[time-nuts] ✘NEO-M8N vs. NEO-M8T

Bob kb8tq kb8tq at n1k.org
Mon May 21 14:48:16 EDT 2018


Hi

> On May 21, 2018, at 2:08 PM, Gary E. Miller <gem at rellim.com> wrote:
> 
> Yo Bob!
> 
> On Mon, 21 May 2018 14:00:41 -0400
> Bob kb8tq <kb8tq at n1k.org> wrote:
> 
>>>> Ok, are you trying to hold close to UTC or simply have a second
>>>> that is as close to 1 second as possible?  
>>> 
>>> Yes.  One follows the other.  
>> 
>> Not really, you can have a source of seconds that are all within 0.1
>> ns of the right length but are offset from UTC by 200 ns. ( stable
>> but not accurate)
>> 
>> You can have a series of seconds that are all within 10 ns of UTC,
>> but one may be 20 ns to short and the next is 20 ns to long.
>> ( accurate but not stable )
>> 
>> So, which of the two is more important?
> 
> UTC is most important (to me), but if one has perfect UTC, then one also
> has perfect seconds.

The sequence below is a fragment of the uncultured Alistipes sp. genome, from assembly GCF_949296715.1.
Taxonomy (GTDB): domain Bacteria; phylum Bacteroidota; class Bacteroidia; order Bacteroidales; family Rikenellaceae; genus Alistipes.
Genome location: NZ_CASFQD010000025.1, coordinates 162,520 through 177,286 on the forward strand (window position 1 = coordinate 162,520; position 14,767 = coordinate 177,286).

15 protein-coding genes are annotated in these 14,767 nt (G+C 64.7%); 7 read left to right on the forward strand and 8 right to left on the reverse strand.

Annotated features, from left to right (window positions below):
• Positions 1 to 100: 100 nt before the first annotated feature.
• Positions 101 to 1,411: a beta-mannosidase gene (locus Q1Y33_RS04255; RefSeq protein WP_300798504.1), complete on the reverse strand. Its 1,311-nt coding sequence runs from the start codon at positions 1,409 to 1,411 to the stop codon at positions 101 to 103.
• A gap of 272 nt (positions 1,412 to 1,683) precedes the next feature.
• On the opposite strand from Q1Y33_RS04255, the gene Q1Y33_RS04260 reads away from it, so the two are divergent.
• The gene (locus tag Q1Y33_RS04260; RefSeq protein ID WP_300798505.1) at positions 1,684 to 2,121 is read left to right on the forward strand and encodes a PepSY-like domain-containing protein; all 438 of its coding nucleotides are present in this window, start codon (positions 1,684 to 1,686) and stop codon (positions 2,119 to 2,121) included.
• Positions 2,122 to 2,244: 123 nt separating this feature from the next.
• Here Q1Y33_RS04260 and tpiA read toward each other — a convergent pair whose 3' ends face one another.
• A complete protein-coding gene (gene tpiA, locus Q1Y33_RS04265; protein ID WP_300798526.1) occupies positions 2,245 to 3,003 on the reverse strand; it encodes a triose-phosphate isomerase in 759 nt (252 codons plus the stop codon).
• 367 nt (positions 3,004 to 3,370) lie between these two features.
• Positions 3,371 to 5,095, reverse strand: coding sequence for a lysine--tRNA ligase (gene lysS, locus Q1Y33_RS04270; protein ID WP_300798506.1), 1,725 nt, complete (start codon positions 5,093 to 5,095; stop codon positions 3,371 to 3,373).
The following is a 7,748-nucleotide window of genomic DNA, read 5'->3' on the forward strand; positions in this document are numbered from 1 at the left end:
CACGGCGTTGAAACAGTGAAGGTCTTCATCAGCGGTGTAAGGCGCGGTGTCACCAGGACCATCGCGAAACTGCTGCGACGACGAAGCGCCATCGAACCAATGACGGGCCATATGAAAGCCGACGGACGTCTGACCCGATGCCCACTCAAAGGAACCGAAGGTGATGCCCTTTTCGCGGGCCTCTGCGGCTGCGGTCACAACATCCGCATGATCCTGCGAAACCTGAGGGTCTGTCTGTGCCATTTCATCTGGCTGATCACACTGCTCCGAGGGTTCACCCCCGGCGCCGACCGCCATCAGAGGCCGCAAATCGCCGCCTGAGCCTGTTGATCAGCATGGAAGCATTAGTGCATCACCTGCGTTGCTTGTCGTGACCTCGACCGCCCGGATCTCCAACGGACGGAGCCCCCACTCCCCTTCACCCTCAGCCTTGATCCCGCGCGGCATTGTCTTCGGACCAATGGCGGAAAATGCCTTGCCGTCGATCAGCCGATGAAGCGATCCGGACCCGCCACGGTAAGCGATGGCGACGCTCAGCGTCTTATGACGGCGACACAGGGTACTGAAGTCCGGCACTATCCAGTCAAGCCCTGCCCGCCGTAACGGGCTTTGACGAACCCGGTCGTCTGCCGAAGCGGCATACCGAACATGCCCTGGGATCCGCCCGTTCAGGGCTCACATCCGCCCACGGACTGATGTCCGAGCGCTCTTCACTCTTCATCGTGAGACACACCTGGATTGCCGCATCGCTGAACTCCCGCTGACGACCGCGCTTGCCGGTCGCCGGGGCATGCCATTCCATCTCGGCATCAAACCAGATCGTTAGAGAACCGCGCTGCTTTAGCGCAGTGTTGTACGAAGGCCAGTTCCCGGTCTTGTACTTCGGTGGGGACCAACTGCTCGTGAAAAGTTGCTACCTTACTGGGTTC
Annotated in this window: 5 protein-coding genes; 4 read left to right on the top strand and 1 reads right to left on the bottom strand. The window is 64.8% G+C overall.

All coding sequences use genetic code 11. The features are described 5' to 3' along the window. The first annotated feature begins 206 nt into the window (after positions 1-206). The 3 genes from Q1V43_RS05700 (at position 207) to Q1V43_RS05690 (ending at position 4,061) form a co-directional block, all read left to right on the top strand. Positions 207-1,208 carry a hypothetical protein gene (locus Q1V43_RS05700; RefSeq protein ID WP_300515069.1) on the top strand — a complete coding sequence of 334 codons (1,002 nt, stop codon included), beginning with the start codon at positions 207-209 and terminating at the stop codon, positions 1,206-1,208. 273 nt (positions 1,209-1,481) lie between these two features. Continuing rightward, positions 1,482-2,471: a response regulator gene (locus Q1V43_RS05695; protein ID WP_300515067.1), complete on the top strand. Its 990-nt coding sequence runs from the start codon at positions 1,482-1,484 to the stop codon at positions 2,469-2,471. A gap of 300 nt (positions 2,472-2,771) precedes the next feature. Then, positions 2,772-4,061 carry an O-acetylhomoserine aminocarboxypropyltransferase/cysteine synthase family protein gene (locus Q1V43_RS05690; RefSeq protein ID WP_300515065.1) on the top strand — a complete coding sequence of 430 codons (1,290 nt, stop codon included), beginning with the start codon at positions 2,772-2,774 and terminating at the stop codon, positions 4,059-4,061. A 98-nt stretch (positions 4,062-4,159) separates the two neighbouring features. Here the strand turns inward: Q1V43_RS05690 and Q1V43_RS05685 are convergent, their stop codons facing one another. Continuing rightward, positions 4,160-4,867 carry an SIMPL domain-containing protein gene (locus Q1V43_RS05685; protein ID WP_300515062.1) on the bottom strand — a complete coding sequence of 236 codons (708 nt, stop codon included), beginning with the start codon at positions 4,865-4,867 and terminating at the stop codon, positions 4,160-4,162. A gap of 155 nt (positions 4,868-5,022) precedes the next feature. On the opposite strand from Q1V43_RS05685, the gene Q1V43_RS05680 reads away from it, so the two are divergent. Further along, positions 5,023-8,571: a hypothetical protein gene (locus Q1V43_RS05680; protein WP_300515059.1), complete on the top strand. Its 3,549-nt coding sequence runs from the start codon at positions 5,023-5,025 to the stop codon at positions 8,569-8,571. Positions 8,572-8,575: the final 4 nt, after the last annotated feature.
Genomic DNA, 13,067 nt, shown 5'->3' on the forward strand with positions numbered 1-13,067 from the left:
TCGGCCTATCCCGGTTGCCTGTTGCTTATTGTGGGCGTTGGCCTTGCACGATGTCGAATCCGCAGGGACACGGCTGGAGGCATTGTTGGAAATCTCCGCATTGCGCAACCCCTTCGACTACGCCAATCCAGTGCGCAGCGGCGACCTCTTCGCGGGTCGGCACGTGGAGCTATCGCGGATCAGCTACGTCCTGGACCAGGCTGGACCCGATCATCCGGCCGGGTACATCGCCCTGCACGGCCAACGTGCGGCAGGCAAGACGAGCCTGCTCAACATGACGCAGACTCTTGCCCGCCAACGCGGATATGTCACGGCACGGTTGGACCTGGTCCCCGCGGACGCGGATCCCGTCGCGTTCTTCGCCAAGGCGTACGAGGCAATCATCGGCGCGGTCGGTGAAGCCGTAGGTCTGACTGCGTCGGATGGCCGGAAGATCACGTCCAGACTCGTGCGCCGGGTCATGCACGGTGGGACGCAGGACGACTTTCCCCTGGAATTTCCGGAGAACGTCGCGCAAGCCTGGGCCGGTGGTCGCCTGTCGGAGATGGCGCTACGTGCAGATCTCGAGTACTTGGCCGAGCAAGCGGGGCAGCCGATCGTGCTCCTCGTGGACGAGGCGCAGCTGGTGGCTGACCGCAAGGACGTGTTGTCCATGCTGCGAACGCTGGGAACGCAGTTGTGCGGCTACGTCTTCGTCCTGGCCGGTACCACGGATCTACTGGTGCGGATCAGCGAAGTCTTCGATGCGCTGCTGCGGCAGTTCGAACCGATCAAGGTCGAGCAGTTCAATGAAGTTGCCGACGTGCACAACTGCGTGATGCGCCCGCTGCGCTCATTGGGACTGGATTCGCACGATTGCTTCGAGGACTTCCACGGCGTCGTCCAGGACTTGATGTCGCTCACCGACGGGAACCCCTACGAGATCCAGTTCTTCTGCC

Except that you are doing a design. That involves tradeoffs. Pre-processing a thing message
that comes in 800 ms before a pulse does not sound like a big deal to me. In your design it
apparently *is* a big deal. If you indeed want very tight UTC, that involves very similar
sorts of things. There are a *lot* of delays to be worked out. The offsets between GPS time
and UTC need to be downloaded and summed into the servo as well. 

A GPSDO ( or anything that works like one) will have accurate second to second timing. In a 
very general sense, it does not care about a time offset. A fixed delay of 100 ns is no different 
than a fixed delay of 200 ns as far as it’s output or it’s function. 

So, no, it’s not a drop dead simple choice.

Bob 

> 
> RGDS
> GARY
> ---------------------------------------------------------------------------
> Gary E. Miller Rellim 109 NW Wilmington Ave., Suite E, Bend, OR 97703
> 	gem at rellim.com  Tel:+1 541 382 8588
> 
> 	    Veritas liberabit vos. -- Quid est veritas?
>    "If you can’t measure it, you can’t improve it." - Lord Kelvin
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